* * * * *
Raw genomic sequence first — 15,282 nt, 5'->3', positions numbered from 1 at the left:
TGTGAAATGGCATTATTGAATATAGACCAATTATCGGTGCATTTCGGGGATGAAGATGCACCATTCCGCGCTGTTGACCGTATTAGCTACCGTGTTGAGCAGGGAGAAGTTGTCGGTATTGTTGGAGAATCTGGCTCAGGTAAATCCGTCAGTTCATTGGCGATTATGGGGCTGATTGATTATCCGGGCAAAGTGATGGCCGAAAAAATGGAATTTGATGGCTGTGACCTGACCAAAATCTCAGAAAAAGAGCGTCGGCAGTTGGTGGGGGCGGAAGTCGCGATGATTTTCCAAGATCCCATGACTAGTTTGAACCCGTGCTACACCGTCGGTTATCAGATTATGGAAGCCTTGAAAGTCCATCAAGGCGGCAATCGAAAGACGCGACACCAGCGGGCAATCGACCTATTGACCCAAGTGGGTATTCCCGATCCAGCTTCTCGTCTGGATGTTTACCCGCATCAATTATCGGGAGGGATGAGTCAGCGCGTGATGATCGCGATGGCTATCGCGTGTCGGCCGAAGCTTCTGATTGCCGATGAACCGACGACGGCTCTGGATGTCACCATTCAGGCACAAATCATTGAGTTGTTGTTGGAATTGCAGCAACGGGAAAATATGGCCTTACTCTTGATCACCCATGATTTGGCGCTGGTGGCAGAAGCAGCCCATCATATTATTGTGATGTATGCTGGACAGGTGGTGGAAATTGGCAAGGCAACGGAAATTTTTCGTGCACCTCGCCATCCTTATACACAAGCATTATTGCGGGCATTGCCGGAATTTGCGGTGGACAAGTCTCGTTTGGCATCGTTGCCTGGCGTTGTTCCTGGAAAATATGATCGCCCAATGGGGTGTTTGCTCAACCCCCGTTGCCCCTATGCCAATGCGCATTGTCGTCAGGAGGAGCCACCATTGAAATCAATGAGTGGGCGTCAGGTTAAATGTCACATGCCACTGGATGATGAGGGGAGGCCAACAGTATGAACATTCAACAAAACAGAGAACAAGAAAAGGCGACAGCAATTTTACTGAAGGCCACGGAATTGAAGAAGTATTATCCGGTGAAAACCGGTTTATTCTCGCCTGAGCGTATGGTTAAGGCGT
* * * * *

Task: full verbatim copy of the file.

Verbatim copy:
Raw genomic sequence first — 15,282 nt, 5'->3', positions numbered from 1 at the left:
TGTGAAATGGCATTATTGAATATAGACCAATTATCGGTGCATTTCGGGGATGAAGATGCACCATTCCGCGCTGTTGACCGTATTAGCTACCGTGTTGAGCAGGGAGAAGTTGTCGGTATTGTTGGAGAATCTGGCTCAGGTAAATCCGTCAGTTCATTGGCGATTATGGGGCTGATTGATTATCCGGGCAAAGTGATGGCCGAAAAAATGGAATTTGATGGCTGTGACCTGACCAAAATCTCAGAAAAAGAGCGTCGGCAGTTGGTGGGGGCGGAAGTCGCGATGATTTTCCAAGATCCCATGACTAGTTTGAACCCGTGCTACACCGTCGGTTATCAGATTATGGAAGCCTTGAAAGTCCATCAAGGCGGCAATCGAAAGACGCGACACCAGCGGGCAATCGACCTATTGACCCAAGTGGGTATTCCCGATCCAGCTTCTCGTCTGGATGTTTACCCGCATCAATTATCGGGAGGGATGAGTCAGCGCGTGATGATCGCGATGGCTATCGCGTGTCGGCCGAAGCTTCTGATTGCCGATGAACCGACGACGGCTCTGGATGTCACCATTCAGGCACAAATCATTGAGTTGTTGTTGGAATTGCAGCAACGGGAAAATATGGCCTTACTCTTGATCACCCATGATTTGGCGCTGGTGGCAGAAGCAGCCCATCATATTATTGTGATGTATGCTGGACAGGTGGTGGAAATTGGCAAGGCAACGGAAATTTTTCGTGCACCTCGCCATCCTTATACACAAGCATTATTGCGGGCATTGCCGGAATTTGCGGTGGACAAGTCTCGTTTGGCATCGTTGCCTGGCGTTGTTCCTGGAAAATATGATCGCCCAATGGGGTGTTTGCTCAACCCCCGTTGCCCCTATGCCAATGCGCATTGTCGTCAGGAGGAGCCACCATTGAAATCAATGAGTGGGCGTCAGGTTAAATGTCACATGCCACTGGATGATGAGGGGAGGCCAACAGTATGAACATTCAACAAAACAGAGAACAAGAAAAGGCGACAGCAATTTTACTGAAGGCCACGGAATTGAAGAAGTATTATCCGGTGAAAACCGGTTTATTCTCGCCTGAGCGTATGGTTAAGGCGT